(A-M)+A∠2α The a.c. term A∠2α is removed by the low pass filter 15 to yield a bias control voltage (A-M) for gain-controlled amplifier 10. In addition, the d.c. term (A-M) is removed by the high pass filter to yield the a.c. output signal A∠2α. With the circuit of FIG. 5, the final output A∠2α is not diminished by a factor of two, as in the circuits of FIG. 3 and 4. Whereas an increase of 6 db in undistorted amplitude compared to FIG. 3 is obtained in the circuit of FIG. 5 by d.c. level shifting (by a level M) prior to multiplication in multiplier 12, the circuit shown in FIG. 6 achieves this amplitude increase using the degree of freedom by phase shifting by +45° and -45° before multiplication. The gain of gain-controlled amplifier 10 now is C√2/√A when the bias is properly set, that is, 2A/π. The output of the amplifier 10, namely C√2A∠α, is applied to phase shifters 20 and 21 which introduce a built-in phase shift of φ +45° and φ-45°, respectively, where φ is a value of phase shift dependent upon the frequency. The outputs from phase shifters 20 and 21 are, respectively, C√2A∠α+φ±45°. These phase-shifted ouputs are applied to multiplier 12 and the product C
2A[cos (α+φ+45°) cos (α+φ-45°)], which reduces to A∠2(α+φ). This output from multiplier 12 is available as the output signal and is double the frequency of the input signal A∠α and of the same amplitude. A phase shift of φ has been introduced into the output signal; however, this need not be bothersome, particularly when audio detection is used, since a phase shift is not audible. The multiplier 12 output is also applied to a full wave rectifier 22 and the magnitude of the output thereof is given by |A∠2(α+φ)|. This full wave rectified output is applied to low pass filter 15 which operates on the full-wave rectified output to provide an average level of magnitude 2A/π. It is this voltage which is applied to the bias control of the gain-controlled amplifier 10. The circuit of FIG. 6 does not, like the previous circuits of FIGS. 3 to 5, require a high pass filter, but it does require a full wave rectifier. In certain applications, such as the balanced radar signal processing system described in my copending application Ser. No. 122,217 entitled "Signal Processing System" filed Feb. 19, 1980, a pair of broadband signals are derived. For example, in FIG. 1 of said application, a quadrature phase broadband signal appears at terminal Q and an in-phase broadband signal appears at terminal I. These terminals provide two quadratrue signals which can be represented in FIG. 7 by the expression A∠α+45° and A∠α-45°. The portion of the radar signal processor shown in FIG. 1 of my copending application preceding terminals Q and I is indicated in FIG. 7 by a block numbered 9. The system of FIG. 7 is particularly adapted for use with radar detection systems using quadrature signals, such as that above referred to. The actual input signal to the processor 9 is of a higher frequency than the phase-shifted signals A∠60+45° and A∠α-45° when the aforesaid processing system is used. The input signal in FIG. 7 is A∠α+Ωt. It will be noted that the circuit of FIG. 7 requires two gain-controlled amplifiers 10A and 10B. The input signals A∠α+45° and A∠α-45° of FIG. 7 are amplified by respective gain-controlled amplifiers 10A and 10B, each of gain C√2/A to provide respective outputs C√2A∠α+45° and C√2A∠α-45°. After multiplication by multiplier 12, dn output is obtained which is given by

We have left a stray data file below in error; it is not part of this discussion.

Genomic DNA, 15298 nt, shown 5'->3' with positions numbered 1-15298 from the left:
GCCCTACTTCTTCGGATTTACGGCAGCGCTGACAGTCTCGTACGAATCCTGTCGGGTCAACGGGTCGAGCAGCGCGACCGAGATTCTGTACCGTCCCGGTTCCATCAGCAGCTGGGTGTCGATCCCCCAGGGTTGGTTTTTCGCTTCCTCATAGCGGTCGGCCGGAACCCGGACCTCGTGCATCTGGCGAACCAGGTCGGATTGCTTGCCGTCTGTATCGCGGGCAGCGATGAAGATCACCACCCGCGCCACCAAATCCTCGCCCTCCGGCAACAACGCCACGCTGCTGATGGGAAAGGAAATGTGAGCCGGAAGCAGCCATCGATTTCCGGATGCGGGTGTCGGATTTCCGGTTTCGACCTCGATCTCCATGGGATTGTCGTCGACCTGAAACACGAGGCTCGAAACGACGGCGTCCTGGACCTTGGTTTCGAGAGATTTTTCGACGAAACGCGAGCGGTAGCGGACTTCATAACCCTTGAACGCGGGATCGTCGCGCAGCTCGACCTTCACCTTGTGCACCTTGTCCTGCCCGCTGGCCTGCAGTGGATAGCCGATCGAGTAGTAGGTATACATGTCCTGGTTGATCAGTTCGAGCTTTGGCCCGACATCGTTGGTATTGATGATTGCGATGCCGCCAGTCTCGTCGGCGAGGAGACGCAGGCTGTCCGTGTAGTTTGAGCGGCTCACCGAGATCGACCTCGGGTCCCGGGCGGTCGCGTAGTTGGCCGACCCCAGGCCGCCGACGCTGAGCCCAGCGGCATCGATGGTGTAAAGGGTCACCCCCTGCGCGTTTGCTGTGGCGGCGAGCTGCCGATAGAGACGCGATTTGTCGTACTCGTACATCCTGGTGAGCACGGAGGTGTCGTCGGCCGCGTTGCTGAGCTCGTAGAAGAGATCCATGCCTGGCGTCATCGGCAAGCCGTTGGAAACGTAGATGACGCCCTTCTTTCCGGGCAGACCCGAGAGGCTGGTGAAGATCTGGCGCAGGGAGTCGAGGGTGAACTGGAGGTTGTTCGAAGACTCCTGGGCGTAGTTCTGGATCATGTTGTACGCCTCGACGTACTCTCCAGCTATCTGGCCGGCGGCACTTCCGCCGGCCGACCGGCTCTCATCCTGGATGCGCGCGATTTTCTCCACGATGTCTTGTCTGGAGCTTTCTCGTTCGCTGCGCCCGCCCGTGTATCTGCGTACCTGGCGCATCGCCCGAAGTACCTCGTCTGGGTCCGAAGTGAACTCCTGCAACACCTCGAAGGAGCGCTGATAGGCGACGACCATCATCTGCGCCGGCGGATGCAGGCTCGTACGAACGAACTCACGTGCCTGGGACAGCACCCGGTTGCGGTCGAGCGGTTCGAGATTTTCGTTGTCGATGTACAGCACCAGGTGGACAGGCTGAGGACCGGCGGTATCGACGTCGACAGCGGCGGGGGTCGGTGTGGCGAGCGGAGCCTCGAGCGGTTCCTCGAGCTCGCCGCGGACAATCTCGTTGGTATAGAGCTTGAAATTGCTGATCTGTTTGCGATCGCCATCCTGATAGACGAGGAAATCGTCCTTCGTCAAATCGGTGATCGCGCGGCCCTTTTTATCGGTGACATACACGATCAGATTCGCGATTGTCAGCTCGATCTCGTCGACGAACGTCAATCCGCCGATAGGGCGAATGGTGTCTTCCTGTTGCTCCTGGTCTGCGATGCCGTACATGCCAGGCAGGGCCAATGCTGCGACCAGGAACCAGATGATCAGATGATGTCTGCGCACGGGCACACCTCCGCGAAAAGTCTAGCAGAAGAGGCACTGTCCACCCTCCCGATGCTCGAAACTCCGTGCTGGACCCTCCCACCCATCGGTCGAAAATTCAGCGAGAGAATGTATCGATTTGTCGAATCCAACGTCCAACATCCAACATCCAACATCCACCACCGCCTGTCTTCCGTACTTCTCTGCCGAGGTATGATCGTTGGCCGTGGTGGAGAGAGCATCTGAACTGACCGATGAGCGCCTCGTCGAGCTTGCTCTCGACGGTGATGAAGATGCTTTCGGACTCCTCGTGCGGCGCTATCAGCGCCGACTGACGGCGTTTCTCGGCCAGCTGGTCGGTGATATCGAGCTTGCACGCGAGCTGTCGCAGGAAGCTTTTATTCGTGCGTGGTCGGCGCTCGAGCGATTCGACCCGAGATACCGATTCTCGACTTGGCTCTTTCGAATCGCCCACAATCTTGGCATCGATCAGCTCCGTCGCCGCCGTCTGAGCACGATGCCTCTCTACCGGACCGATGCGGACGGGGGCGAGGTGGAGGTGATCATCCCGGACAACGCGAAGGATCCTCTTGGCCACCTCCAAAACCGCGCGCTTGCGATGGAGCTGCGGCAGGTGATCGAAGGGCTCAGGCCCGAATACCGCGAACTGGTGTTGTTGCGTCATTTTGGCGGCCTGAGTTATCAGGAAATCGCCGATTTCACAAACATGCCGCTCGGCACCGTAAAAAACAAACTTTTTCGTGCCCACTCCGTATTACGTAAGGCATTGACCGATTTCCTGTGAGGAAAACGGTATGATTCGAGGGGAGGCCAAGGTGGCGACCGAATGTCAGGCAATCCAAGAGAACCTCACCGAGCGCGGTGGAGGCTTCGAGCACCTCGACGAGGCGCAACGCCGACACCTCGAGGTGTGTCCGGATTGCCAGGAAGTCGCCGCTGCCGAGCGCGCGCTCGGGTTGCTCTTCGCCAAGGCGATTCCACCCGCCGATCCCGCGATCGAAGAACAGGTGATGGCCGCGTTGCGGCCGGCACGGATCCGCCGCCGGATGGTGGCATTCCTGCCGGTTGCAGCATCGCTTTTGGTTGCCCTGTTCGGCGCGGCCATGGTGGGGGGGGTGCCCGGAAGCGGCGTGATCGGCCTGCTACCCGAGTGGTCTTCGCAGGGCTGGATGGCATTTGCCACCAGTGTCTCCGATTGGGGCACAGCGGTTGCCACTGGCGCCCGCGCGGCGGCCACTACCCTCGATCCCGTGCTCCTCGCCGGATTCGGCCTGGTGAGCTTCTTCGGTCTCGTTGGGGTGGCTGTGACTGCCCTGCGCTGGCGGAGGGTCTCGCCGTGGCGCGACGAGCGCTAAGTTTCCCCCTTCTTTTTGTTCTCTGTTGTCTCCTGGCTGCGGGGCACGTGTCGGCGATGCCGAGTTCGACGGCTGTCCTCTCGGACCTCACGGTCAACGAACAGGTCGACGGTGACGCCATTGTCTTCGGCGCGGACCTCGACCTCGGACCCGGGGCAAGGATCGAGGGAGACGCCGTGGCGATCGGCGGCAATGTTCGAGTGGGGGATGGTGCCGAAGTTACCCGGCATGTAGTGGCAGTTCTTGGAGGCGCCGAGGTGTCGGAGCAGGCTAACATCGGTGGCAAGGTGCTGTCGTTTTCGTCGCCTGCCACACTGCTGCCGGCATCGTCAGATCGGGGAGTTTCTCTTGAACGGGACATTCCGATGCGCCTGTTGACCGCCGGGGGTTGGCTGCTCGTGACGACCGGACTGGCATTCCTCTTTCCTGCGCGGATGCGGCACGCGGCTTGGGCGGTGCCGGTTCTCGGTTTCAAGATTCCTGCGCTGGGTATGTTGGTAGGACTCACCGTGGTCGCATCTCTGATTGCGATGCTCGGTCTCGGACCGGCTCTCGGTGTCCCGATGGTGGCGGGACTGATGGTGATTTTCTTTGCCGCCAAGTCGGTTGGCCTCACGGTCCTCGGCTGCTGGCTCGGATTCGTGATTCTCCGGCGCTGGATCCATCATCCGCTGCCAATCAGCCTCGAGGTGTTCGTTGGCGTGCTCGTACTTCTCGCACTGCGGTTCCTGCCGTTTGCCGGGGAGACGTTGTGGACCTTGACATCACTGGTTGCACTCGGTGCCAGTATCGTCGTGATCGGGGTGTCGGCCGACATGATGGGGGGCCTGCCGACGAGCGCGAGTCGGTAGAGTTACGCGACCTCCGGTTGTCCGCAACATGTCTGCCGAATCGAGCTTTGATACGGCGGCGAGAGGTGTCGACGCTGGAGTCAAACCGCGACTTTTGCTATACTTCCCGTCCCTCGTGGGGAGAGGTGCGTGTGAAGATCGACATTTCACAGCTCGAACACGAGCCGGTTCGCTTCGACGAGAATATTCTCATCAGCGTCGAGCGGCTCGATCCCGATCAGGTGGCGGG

2A(∠α+45°)(∠α-45°) which can be rewritten as 2A[cos (α+45°) cos (α-45°)]. This is equivalent to